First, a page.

The Brit hiker we’d met before turned out to be named “Southy” because he’s from the south of England, and it also seems that he has a thing about mosquitoes–he HATES them! He and the others were also discussing (with great concern) a rumor that “There’s a dangerous stream crossing between here and Kennedy Meadows–a guy lost his pack trying to get across.”  Bill and I told them “No way!  There’s no such thing!  We’ve done this trail before, and there’s nothing but a few small creeks.”  But they were still worried, and were still talking about it as they shouldered packs to head on again.   Bill and I were both feeling very tired from the heat, so we lazed around in the shade for awhile longer.

Back on the PCT, we started on the up ‘n down miles as the trail rollercoastered in and out of the big burn zone.  A very noisy little rattlesnake buzzed at us from his spot under a pinyon pine, and he buzzed even louder when Bill stopped and went back to take his picture!  Then we cheered when the trail finally reached the Kern River, which was roaring and rushing nicely and lined with willow bushes and pink wild roses.  The PCT goes winding along above it, through a narrow, rough, rocky canyon.  We were awfully low on water at this point, but decided to keep going and not worry about it.  Late in the afternoon, we passed a beaver pond AND a very wet, happy thruhiker!  He told us he’d gone for a swim in the pond, and was able to watch the 2 beavers at work, building their dam with willow branches. 

We pushed on into the wide, dry, sagebrushy Kennedy Meadows valley, where for some reason, there are no PCT posts to guide you.  We got a bit lost here in 2005, but this time it was a lot easier–there was a clear trail of footprints to follow.  Why, oh why doesn’t the PCTA or somebody mark this stretch of the trail?  At this point, we were seriously looking for water.  The map showed a creek crossing–but it turned out to be dry.  Then the map showed an ORV road going down to the Kern, so we tried following that, and it was no go, either.  Sigh.  We were very tired at this point, and our tails were dragging.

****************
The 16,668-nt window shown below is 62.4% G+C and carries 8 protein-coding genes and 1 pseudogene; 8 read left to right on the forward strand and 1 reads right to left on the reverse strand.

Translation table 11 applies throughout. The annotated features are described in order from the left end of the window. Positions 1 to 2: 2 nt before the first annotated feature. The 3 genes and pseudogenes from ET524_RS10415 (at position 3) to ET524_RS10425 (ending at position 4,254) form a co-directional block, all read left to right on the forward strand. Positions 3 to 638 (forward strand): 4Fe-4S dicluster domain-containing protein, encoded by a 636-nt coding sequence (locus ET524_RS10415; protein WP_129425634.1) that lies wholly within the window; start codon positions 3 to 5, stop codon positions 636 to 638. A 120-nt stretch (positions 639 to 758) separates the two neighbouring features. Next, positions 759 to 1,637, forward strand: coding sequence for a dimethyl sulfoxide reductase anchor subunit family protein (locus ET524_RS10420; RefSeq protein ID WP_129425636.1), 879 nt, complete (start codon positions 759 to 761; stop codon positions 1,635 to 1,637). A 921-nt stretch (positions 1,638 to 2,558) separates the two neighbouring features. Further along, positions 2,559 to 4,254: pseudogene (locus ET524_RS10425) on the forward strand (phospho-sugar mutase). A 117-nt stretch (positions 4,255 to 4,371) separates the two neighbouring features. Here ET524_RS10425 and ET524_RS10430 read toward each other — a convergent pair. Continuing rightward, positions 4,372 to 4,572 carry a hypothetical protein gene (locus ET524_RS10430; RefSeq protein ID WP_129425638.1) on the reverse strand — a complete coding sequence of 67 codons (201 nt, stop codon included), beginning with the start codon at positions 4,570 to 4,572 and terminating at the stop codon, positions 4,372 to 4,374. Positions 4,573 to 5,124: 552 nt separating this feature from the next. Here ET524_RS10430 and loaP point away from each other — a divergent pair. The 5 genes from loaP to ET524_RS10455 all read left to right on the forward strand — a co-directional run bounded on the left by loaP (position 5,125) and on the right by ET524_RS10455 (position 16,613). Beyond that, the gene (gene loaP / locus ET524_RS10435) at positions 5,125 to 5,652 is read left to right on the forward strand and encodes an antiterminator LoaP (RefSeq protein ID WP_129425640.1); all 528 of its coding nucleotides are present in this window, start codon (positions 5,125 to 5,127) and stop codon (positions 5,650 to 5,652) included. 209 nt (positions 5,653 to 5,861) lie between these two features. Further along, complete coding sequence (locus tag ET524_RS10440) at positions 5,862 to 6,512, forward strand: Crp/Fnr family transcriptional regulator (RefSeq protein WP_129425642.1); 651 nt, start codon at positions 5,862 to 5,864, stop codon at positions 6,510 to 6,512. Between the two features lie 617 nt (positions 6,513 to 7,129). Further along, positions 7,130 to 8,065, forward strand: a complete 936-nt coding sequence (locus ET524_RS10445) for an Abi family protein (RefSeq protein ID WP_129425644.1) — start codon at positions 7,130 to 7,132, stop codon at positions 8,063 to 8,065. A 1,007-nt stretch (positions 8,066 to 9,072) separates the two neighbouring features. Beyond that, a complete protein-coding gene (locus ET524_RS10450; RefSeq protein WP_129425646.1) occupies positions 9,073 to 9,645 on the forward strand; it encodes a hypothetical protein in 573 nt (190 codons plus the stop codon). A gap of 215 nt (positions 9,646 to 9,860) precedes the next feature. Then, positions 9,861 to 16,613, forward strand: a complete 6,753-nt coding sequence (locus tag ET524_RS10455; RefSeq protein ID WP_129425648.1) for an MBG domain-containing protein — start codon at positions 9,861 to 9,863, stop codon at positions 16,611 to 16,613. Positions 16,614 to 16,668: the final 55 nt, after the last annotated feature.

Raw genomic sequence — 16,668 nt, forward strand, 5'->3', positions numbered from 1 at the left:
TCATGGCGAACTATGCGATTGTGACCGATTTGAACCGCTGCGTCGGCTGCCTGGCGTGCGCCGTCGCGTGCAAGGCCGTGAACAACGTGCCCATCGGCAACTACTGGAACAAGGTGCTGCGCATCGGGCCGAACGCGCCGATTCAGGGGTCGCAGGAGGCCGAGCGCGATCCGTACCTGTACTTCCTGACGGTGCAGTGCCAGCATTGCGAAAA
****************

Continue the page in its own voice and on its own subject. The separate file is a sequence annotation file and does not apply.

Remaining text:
So we went back to the PCT and just walked along, eyeing the river off to our left, till we spotted a short stretch of riverbank that was clear of willow thickets. We headed straight for it, crosscountry, and when we got there, Bill took off all his clothes and got right into the river for a bath.  I tried to do the same, but the water was freezing cold.  So I ended up doing more of a “splash bath” than a “swimming bath.”  It felt so good, though, to wash off all the sweat and grime of the trail!  We also got some water, and then I found a nice grassy patch to set up camp just before it got dark.

It’s a bright night–the moon is almost full, and animals are making their “night noises” all around us.  Another couple of hikers have camped nearby, and built a campfire, which has a nice “homey/smoky” smell drifting to us on the breeze.  Tomorrow is Kennedy Meadows day, and man, am I ready for it!

Walk to Lórien: Hollin Ridge


Monday, June 21 Walker Pass Miles today: 26.2 Total: 676.6

Monday, June 21st, 2010


Last night was very warm, and it sure was great to be out of the wind!   While I was getting dressed this morning (and it was wonderful to have such a “warm” morning” so that I wasn’t shivering into my clothes!), I was putting on my shoes and wondering what was going to happen with the foot pain that has bothered me for the last two days.  Suddenly, as I stared at my shoes, I had a thought.  I had them laced in what I call “desert style”, meaning very loose around the toes to allow for foot swelling in the heat, and then tight up higher to support my ankles.  “I wonder if I have my shoes laced too tightly?”  was the idea that occurred to me.  So I loosened up the lacing over the arch/ankle zone of my foot.  And voila!  No more pain in my feet today!  I hiked all day on happy feet!  Answered prayer #1.